St. Jacobs Furnishings: Woodcraft in Mennonite Country
BY CHRIS TIESSEN
As we meander past an amazing number of stalls featuring fresh produce, grass fed meat and handmade crafts on a busy Thursday afternoon at the St. Jacobs Farmers’ Market, I cannot help but feel a bit like royalty. Mennonite royalty. (A contradiction in terms, to be sure, since historically Mennonites rejected any formal connections to their magisterial rulers. But I digress.) Everywhere we go, folks either wave, call out hello, or emerge from behind their stalls to strike up a conversation.
‘You’re a bit of a celebrity in these parts,’ I remark to my companion, Byron Shantz, who seems unfazed by all the attention he’s getting. Ever the model of modesty, Byron shrugs off my comment. ‘I’ve been working here as part of the family business since I was a teenager,’ he replies, ‘so it’s only fair that folks have gotten to know me.’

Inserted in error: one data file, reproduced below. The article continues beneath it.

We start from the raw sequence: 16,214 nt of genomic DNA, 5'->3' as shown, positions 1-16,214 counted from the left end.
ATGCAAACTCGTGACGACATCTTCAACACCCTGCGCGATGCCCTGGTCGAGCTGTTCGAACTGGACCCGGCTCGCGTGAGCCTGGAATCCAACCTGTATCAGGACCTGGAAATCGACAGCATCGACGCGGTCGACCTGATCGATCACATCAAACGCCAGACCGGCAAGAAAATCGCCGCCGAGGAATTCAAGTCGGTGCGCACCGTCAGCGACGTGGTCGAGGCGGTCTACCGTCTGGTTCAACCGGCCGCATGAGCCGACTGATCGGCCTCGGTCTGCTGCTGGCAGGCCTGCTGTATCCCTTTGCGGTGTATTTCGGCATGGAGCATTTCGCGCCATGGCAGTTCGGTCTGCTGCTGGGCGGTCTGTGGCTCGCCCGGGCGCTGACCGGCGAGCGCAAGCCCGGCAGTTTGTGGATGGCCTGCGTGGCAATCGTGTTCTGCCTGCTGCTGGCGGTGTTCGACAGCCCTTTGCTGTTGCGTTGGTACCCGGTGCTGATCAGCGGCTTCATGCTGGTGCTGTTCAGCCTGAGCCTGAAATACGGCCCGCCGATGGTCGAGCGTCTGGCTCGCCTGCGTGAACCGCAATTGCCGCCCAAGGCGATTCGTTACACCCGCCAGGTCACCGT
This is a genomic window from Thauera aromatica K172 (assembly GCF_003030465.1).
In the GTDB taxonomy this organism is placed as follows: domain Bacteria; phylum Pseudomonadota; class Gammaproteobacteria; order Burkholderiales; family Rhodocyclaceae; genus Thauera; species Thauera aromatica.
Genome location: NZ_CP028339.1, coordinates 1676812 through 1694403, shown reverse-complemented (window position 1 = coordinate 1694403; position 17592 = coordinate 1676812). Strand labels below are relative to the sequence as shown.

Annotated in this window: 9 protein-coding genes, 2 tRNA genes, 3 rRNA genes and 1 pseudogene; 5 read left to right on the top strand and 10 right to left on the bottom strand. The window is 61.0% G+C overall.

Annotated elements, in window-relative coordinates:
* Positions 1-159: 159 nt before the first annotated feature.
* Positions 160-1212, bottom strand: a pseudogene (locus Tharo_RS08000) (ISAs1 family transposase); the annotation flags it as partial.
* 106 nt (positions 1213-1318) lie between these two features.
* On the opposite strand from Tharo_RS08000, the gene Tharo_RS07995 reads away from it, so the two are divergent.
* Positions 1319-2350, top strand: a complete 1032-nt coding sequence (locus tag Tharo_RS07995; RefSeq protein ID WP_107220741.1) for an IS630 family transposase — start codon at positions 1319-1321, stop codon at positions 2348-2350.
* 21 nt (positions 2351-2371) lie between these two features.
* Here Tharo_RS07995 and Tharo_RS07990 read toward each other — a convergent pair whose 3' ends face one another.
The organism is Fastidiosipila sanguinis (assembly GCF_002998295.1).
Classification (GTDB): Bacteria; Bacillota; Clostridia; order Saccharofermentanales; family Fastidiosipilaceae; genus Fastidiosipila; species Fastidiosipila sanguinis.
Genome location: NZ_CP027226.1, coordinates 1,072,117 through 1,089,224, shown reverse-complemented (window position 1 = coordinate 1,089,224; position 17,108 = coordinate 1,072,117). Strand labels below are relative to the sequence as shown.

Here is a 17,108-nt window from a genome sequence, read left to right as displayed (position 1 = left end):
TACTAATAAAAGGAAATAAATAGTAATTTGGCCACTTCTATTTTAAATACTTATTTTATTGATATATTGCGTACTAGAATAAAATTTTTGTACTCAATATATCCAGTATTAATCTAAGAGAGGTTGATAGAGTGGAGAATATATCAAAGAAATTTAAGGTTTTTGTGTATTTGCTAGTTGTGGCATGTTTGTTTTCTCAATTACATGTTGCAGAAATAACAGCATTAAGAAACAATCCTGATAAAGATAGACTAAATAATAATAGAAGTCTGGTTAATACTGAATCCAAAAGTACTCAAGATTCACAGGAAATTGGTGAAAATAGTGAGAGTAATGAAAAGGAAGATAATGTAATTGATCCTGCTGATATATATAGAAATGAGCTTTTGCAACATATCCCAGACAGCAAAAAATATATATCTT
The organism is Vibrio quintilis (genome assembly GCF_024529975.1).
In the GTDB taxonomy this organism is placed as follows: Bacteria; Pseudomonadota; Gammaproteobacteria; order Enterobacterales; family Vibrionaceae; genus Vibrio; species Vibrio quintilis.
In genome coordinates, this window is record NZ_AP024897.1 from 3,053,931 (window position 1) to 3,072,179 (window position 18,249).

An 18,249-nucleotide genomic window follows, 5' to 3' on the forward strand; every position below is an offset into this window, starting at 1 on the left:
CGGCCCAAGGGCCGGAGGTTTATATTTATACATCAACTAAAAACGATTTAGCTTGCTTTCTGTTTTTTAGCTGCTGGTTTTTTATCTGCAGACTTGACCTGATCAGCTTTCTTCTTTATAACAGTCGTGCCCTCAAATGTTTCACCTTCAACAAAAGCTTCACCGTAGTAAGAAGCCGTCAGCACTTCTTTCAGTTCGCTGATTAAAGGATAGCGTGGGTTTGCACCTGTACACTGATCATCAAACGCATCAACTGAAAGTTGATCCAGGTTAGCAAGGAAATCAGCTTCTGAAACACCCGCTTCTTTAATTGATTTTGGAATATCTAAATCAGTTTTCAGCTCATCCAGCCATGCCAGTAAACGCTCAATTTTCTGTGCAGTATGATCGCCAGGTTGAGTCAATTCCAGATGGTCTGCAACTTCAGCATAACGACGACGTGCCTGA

Indeed, the Shantz name certainly does carry a lot of weight in these parts. Byron’s father Ross and late uncle, Milo, were prominent visionaries in the development of what is now known as St. Jacobs Country, shaping it into what it is today: a global tourism juggernaut. His sister, Sheila, manages the huge Famers’ Market. And Byron, along with Sheila, owns and operates St. Jacobs Furnishings Co – an impressive furniture store attached to the market that specializes in solid wood furniture handcrafted by area Old Order and Conservative Mennonites. Mennonites whom Byron and I – also Mennonites, albeit of a much more progressive sort – visited a couple weeks earlier so that I could observe how the furniture Byron sells through his store is actually made. By hand. Right here in our own backyard.